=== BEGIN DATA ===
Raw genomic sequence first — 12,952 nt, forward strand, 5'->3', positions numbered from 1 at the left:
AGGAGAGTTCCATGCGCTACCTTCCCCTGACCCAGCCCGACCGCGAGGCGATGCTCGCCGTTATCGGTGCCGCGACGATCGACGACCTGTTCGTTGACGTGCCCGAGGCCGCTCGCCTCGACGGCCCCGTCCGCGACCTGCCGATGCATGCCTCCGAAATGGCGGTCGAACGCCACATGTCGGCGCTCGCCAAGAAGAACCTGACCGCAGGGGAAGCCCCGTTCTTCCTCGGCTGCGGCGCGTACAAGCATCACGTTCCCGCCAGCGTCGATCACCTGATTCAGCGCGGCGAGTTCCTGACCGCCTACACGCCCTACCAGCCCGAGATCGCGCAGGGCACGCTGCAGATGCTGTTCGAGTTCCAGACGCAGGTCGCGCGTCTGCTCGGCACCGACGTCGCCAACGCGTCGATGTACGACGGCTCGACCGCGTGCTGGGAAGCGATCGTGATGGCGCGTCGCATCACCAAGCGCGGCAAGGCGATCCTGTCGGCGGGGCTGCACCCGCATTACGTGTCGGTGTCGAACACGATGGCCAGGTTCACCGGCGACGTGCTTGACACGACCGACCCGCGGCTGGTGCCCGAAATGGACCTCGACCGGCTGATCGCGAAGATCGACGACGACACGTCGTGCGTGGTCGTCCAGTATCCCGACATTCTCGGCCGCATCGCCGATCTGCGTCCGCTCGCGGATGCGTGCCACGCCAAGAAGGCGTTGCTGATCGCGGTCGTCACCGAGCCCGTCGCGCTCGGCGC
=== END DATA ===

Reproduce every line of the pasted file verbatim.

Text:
Raw genomic sequence first — 12,952 nt, forward strand, 5'->3', positions numbered from 1 at the left:
AGGAGAGTTCCATGCGCTACCTTCCCCTGACCCAGCCCGACCGCGAGGCGATGCTCGCCGTTATCGGTGCCGCGACGATCGACGACCTGTTCGTTGACGTGCCCGAGGCCGCTCGCCTCGACGGCCCCGTCCGCGACCTGCCGATGCATGCCTCCGAAATGGCGGTCGAACGCCACATGTCGGCGCTCGCCAAGAAGAACCTGACCGCAGGGGAAGCCCCGTTCTTCCTCGGCTGCGGCGCGTACAAGCATCACGTTCCCGCCAGCGTCGATCACCTGATTCAGCGCGGCGAGTTCCTGACCGCCTACACGCCCTACCAGCCCGAGATCGCGCAGGGCACGCTGCAGATGCTGTTCGAGTTCCAGACGCAGGTCGCGCGTCTGCTCGGCACCGACGTCGCCAACGCGTCGATGTACGACGGCTCGACCGCGTGCTGGGAAGCGATCGTGATGGCGCGTCGCATCACCAAGCGCGGCAAGGCGATCCTGTCGGCGGGGCTGCACCCGCATTACGTGTCGGTGTCGAACACGATGGCCAGGTTCACCGGCGACGTGCTTGACACGACCGACCCGCGGCTGGTGCCCGAAATGGACCTCGACCGGCTGATCGCGAAGATCGACGACGACACGTCGTGCGTGGTCGTCCAGTATCCCGACATTCTCGGCCGCATCGCCGATCTGCGTCCGCTCGCGGATGCGTGCCACGCCAAGAAGGCGTTGCTGATCGCGGTCGTCACCGAGCCCGTCGCGCTCGGCGC